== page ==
When Lou Reed (or Ol’ Leatherface, as the kids like to call him) is at his best, no one can top him. From his early days with the Velvet Underground through a solo career spanning 30-some years, Lou has put together a portfolio that anyone would be proud of. With the flawless, straight-forward rock of “Sweet Jane” and “Rock ‘N’ Roll” to the starkly beautiful “Walk on the Wild Side” and “Caroline Says II,” Lou reminds us why he deserves inclusion in the pantheon of great songwriters.

Unfortunately, like Lou’s career itself, NYC Man is a bit spotty. More than a few times after the breakup of the VU, Lou lost his way. Blame it on the heroin, blame it on Bowie envy, but for whatever reason, some of Lou’s songs just aren’t up to snuff. While NYC Man wisely sidesteps much of Lou’s less than stellar material, the occasional stinker (“The Blue Mask,” “The Bells”) slips through the cracks.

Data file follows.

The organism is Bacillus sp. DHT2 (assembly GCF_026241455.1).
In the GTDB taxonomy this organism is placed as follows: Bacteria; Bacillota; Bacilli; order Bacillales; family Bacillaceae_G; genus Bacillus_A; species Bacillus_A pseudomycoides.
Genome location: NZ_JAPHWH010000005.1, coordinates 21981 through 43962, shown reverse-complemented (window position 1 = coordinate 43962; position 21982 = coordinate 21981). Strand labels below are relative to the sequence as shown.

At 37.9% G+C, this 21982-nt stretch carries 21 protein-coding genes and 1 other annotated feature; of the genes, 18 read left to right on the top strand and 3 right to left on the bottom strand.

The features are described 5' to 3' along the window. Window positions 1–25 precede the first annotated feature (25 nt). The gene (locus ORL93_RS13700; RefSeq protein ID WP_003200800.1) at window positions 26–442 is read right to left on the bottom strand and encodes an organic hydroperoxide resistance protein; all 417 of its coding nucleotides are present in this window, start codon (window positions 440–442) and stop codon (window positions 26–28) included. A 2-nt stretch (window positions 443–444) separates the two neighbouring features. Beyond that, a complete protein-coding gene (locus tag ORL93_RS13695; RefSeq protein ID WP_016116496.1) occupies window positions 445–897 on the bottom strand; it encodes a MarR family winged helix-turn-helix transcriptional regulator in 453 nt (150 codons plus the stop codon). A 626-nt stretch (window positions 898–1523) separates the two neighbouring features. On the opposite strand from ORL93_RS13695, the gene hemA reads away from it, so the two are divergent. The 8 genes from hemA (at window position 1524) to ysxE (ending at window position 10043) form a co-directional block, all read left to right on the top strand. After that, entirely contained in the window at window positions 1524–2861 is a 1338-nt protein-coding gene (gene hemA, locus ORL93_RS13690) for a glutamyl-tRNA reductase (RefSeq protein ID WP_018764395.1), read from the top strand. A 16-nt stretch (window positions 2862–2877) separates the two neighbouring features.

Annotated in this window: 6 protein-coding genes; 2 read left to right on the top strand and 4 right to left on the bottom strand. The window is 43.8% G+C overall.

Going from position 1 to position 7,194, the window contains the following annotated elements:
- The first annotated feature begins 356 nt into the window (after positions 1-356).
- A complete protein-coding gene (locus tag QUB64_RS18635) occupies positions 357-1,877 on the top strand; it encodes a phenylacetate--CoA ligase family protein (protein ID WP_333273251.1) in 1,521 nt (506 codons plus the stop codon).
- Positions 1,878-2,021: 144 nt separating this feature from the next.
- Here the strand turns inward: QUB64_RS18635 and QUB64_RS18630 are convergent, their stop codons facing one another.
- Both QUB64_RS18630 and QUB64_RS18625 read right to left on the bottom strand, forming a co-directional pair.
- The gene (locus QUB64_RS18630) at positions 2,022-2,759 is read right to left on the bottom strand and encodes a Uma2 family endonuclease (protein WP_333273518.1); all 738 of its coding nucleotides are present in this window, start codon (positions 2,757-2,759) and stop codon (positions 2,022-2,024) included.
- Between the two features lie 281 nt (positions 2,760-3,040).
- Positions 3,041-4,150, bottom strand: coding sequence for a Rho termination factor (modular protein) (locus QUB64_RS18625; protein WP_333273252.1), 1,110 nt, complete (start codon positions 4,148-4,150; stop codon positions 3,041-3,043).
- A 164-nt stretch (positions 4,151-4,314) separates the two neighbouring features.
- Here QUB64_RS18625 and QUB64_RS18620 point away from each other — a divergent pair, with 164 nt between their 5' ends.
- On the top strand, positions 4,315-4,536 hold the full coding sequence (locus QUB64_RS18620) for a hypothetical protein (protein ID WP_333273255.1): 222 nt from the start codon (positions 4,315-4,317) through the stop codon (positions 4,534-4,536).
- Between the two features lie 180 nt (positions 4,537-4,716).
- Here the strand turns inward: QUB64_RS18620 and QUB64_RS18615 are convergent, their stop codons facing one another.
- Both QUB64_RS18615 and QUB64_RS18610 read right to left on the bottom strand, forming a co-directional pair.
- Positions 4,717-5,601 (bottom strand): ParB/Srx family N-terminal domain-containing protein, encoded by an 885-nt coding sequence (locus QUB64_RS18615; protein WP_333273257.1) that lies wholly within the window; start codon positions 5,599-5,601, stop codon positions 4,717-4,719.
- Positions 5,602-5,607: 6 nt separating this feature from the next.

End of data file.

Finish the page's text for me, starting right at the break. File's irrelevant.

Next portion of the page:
But that’s just a petty complaint. The fact is, Lou Reed is a rock legend and an American icon, and NYC Man, for its minor faults, is one hell of a collection.

Rating: 4 stars.

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